"I've been out of government for about five years, so I really don't know, and even if I did, I wouldn't confirm or deny it," he said. "But I think I can confirm a few things for you here this morning. Number one, the United States does conduct espionage. Number two, our Fourth Amendment, which protects Americans' privacy, is not an international treaty. And number three, any European who wants to go out and rend their garments with regard to international espionage should look first and find out what their governments are doing."
European Union spokeswoman Marlene Holzner, in a e-mail to CNN, said, "We have immediately been in contact with the U.S. authorities in Washington D.C. and in Brussels and have confronted them with the press reports. They have told us they are checking on the accuracy of the information released yesterday and will come back to us."
In Brussels, Der Spiegel says, the agency targeted the Justus Lipsius Building, which houses the European Council and the EU Council of Ministers, the union's main decision-making and legislative body.
And in Washington, the magazine report claims, the NSA installed bugs in the European Union's building and infiltrated its computer network.
Der Spiegel's report comes as negotiations for a trans-Atlantic trade agreement between the United States and the European Union are set to start next month in Washington.
Snowden has revealed himself as the source of documents outlining a massive effort by the NSA to track cell phone calls and monitor the e-mail and Internet traffic of virtually all Americans.
Critics slam him as a traitor. Supporters hail him as a hero.
Now Snowden, who faces espionage charges in the United States, is in Russia and seeking asylum from Ecuador.
U.S. Vice President Joe Biden asked Ecuador "to please reject" the request for asylum, according to Ecuadorian President Rafael Correa.
"That's not acceptable," WikiLeaks founder Julian Assange told ABC's "This Week" on Sunday.
Assange, whose organization facilitates the release of classified documents and is assisting Snowden's asylum bid, said he couldn't reveal details about the former NSA contractor's specific location or the status of his case. He criticized U.S. officials for pressuring Ecuador on the matter.
"Asylum is a right that we all have. It's an international right. The United States has been founded largely on accepting political refugees from other countries and has prospered by it. Mr. Snowden has that right," said Assange. "Ideally, he should be able to return to the United States. Unfortunately, that's not the world that we live in and hopefully another country will give him the justice that he deserves."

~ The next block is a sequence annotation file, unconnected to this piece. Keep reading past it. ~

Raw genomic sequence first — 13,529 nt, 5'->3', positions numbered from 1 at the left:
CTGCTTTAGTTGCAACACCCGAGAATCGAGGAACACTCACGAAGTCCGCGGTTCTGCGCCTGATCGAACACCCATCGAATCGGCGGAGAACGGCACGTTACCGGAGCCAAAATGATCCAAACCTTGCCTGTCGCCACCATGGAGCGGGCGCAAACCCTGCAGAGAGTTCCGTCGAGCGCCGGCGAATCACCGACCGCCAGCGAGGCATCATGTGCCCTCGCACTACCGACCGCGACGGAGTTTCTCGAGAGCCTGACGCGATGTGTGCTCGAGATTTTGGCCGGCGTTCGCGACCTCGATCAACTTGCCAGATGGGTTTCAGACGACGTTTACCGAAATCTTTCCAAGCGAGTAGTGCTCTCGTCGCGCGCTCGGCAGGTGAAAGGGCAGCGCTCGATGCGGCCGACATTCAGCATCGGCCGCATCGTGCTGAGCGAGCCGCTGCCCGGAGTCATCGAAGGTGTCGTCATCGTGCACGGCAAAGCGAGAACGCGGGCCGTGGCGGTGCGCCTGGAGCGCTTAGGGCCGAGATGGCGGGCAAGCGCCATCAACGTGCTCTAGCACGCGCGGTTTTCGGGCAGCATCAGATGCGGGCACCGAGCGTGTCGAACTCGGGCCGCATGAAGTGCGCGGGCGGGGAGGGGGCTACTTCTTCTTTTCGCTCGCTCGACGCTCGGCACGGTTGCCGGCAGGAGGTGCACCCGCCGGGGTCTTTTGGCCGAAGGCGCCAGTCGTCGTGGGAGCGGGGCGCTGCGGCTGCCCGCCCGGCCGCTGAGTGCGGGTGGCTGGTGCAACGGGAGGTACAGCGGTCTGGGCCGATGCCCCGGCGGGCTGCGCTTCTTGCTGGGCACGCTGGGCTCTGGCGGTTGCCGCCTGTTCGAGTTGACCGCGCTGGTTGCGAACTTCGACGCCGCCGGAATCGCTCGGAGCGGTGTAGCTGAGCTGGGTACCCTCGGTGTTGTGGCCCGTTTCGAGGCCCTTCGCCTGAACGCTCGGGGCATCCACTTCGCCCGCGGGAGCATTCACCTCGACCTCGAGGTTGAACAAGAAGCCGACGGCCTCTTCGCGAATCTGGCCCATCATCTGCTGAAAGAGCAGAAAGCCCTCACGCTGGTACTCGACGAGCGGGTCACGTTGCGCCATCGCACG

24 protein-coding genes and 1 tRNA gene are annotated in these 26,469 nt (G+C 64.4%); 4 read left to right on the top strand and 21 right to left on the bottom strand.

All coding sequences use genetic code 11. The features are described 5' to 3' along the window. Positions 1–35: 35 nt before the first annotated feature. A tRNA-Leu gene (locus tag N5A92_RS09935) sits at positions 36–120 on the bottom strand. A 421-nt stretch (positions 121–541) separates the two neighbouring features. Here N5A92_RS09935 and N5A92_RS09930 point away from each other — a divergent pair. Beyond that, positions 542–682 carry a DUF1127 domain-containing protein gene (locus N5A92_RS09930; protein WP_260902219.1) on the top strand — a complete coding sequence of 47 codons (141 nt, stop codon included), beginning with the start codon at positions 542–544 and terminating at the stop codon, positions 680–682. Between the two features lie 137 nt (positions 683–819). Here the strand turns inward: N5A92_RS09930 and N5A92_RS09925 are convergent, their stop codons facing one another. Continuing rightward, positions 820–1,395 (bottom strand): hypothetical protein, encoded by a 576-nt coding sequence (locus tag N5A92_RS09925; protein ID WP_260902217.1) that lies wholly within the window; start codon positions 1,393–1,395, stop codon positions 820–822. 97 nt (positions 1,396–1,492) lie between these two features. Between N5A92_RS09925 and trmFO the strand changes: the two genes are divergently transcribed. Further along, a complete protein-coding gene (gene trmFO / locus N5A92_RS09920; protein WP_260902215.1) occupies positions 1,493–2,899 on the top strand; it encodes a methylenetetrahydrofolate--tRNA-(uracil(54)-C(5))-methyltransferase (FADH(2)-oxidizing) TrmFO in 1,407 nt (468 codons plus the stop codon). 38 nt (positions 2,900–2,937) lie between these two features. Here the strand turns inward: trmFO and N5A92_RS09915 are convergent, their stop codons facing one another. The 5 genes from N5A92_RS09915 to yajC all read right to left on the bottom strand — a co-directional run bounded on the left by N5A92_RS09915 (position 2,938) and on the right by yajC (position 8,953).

Former Cuban leader Fidel Castro weighed in on Sunday. In a letter to Nicaraguan President Daniel Ortega published in Cuban state media, Castro praised Ecuador's president for standing up to U.S. threats over Snowden.
On Saturday night, Correa said the ball was in Russia's court.
"We didn't ask to be in this situation. Mr. Snowden has been in touch with Mr. Assange, who recommended he ask for asylum in Ecuador. In order to process this request, he needs to be in Ecuadorian territory," Correa said in an interview with Ecuador's Oromar TV on Saturday night. "At this point, the solution for Snowden's final destination is in the hands of the Russian authorities."
Russian President Vladimir Putin has said it's up to Snowden to figure out his next step.
"The sooner he selects his final destination point, the better both for us and for himself," Putin said.
A top Russian lawmaker said Sunday that Russia must not hand Snowden over to the United States.
"It's not a matter of Snowden's usefulness to Russia, it's a matter of principle," Alexei Pushkov -- who heads the international affairs committee at the Duma, the lower house of parliament -- said on Twitter.
"He is a political refugee and handing him over is morally unacceptable," he said.
CNN's Barbara Starr, Miriam Falco, Kathryn Tancos, Alexander Hunter, Claudia Rebaza, Patrick Oppmann and Susanna Palk contributed to this report.